Now, people make a big deal about being able to read your opponent in poker, and it's true enough that you can pick up little bits and pieces—whether the guy you're facing has a hand or not, whether they're trying to bluff you out of the pot, whether they're hanging on and hoping for a miracle. The four of us, though, we were trying to have a conversation. Fast.

I've been at a few tables here and there where getting someone out of the running has become—for one reason or another—everyone's secondary goal. I'd never thought I'd be at a table where that goal was so important that it displaced everyone's primary goal of winning, but this one was it. Forget all the rules against collusion; forget all the rules against chip dumping and all of the gambler's honor code all of us knew as well as we knew odds and probabilities. These were real stakes, and we couldn't risk it. We were, suddenly and wordlessly, a team tighter than any team I'd ever seen before, and we had one common goal: to knock Fred the hell out of the game.

Didn't take long for us to figure out what we were saying to each other. Landers took herself out of the running as soon as the invisible question got thrown to her. She sat back and rested her hands on top of each other on the rail. The little flick of her bottom set of fingers said she'd throw her chips at whoever we agreed on, first chance she got.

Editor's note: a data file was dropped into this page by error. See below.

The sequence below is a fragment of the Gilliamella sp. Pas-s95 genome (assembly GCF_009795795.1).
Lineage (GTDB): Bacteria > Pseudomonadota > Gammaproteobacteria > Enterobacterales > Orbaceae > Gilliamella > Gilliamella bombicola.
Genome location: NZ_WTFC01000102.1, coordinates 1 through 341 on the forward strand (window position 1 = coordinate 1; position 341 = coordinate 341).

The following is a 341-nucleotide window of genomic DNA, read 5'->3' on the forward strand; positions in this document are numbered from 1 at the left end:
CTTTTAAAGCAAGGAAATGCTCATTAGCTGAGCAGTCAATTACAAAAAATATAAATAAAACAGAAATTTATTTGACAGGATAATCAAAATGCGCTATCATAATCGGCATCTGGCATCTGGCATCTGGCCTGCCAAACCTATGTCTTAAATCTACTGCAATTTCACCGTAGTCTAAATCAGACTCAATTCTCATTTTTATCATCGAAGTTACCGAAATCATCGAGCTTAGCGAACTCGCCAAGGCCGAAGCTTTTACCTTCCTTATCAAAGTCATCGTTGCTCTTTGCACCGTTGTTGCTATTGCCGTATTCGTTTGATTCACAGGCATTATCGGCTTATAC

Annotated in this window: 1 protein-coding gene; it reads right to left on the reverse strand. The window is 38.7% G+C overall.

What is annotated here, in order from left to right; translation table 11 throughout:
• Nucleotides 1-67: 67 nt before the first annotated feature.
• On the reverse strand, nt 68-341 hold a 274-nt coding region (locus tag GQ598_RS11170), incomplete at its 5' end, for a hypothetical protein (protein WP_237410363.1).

Jaffrey cocked his head. Eyed his stack—third place—and tossed the look around the table. I saw his gears turning. He's not a bad player; woulda been my choice, really. He can run odds in his head as easy as breathing, and he's smart enough to know when he's in trouble and know when not to push it.

He looked at Thanh. Looked at me. Tapped the top of his chip stack, one rap of the palm, and looked at Thanh again. I saw him thinking that his luck was running cold—and don't listen to anyone who says that poker's a game of math and odds; luck's damn real, and there wasn't a person in the room who didn't believe it. Jaffrey was saying that he wasn't willing to gamble, not with stakes this high. He was backing Thanh.